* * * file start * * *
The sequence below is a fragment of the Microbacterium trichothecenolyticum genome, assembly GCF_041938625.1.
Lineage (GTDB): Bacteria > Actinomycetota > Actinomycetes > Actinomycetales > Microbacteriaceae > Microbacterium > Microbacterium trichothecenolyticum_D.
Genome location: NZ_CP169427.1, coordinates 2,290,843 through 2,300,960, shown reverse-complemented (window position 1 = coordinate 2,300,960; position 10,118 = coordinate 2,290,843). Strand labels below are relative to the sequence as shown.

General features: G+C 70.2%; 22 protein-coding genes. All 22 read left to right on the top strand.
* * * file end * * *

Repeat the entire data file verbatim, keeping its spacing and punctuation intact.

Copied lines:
The sequence below is a fragment of the Microbacterium trichothecenolyticum genome, assembly GCF_041938625.1.
Lineage (GTDB): Bacteria > Actinomycetota > Actinomycetes > Actinomycetales > Microbacteriaceae > Microbacterium > Microbacterium trichothecenolyticum_D.
Genome location: NZ_CP169427.1, coordinates 2,290,843 through 2,300,960, shown reverse-complemented (window position 1 = coordinate 2,300,960; position 10,118 = coordinate 2,290,843). Strand labels below are relative to the sequence as shown.

General features: G+C 70.2%; 22 protein-coding genes. All 22 read left to right on the top strand.